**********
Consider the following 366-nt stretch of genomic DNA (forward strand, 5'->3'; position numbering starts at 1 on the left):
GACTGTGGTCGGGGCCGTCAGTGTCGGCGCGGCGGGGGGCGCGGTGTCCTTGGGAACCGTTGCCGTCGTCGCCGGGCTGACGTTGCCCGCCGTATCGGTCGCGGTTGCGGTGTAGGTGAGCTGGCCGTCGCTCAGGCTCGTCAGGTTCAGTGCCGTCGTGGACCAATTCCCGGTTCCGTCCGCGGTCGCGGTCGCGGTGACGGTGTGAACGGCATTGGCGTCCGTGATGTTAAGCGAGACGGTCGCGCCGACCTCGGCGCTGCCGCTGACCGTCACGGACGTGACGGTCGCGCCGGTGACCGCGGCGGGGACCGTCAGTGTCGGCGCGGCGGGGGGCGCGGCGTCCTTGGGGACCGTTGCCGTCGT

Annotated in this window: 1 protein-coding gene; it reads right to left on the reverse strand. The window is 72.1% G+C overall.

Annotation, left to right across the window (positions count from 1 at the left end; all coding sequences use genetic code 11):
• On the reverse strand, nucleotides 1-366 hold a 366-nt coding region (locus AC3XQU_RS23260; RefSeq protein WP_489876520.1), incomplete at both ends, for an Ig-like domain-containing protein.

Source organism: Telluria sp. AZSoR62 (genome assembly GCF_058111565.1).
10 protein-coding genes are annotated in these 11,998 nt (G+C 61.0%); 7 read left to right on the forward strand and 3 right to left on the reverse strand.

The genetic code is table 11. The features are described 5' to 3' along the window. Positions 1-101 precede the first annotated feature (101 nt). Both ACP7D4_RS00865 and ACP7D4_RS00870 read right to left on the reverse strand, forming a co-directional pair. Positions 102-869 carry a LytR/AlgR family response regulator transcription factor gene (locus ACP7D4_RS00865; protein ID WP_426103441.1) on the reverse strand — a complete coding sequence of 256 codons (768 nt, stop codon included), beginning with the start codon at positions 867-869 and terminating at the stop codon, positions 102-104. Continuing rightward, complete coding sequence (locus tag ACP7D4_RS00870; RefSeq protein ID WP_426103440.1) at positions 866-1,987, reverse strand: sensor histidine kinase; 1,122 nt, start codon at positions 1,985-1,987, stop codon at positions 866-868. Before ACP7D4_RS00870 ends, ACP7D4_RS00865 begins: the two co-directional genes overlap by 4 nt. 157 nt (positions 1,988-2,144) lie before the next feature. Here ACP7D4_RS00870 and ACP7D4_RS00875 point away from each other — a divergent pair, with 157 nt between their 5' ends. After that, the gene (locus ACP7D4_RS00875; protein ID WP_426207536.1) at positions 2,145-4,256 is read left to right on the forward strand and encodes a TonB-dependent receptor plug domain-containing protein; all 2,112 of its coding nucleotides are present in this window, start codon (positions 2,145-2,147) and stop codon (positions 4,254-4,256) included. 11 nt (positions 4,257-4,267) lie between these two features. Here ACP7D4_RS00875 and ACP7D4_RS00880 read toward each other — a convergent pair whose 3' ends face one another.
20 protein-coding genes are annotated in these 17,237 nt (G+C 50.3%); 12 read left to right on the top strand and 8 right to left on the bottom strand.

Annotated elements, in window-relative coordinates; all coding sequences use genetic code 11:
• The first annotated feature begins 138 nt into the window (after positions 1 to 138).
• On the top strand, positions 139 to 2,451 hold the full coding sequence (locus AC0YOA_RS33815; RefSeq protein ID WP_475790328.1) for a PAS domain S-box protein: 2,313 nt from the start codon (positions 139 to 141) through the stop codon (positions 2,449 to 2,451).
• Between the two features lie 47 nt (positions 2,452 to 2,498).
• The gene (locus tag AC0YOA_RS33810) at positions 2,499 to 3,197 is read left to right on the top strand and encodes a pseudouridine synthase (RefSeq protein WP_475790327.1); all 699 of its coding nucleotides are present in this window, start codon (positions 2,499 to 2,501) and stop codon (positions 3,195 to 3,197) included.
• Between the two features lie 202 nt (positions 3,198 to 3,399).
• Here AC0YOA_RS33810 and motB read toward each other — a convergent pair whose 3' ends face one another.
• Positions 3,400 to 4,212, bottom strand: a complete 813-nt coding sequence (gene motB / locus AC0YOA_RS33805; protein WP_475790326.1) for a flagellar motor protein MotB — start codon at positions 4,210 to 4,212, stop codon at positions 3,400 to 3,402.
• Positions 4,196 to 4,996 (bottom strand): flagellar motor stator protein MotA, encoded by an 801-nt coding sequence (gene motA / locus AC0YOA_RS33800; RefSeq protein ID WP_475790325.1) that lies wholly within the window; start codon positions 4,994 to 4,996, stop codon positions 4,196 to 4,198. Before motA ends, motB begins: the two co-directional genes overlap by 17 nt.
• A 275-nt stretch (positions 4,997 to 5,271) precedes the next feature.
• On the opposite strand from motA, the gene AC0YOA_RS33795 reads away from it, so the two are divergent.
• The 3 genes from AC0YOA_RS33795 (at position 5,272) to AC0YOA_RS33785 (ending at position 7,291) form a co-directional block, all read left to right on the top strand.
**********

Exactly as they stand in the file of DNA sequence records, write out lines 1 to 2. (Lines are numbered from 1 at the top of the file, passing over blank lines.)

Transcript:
Consider the following 366-nt stretch of genomic DNA (forward strand, 5'->3'; position numbering starts at 1 on the left):
GACTGTGGTCGGGGCCGTCAGTGTCGGCGCGGCGGGGGGCGCGGTGTCCTTGGGAACCGTTGCCGTCGTCGCCGGGCTGACGTTGCCCGCCGTATCGGTCGCGGTTGCGGTGTAGGTGAGCTGGCCGTCGCTCAGGCTCGTCAGGTTCAGTGCCGTCGTGGACCAATTCCCGGTTCCGTCCGCGGTCGCGGTCGCGGTGACGGTGTGAACGGCATTGGCGTCCGTGATGTTAAGCGAGACGGTCGCGCCGACCTCGGCGCTGCCGCTGACCGTCACGGACGTGACGGTCGCGCCGGTGACCGCGGCGGGGACCGTCAGTGTCGGCGCGGCGGGGGGCGCGGCGTCCTTGGGGACCGTTGCCGTCGT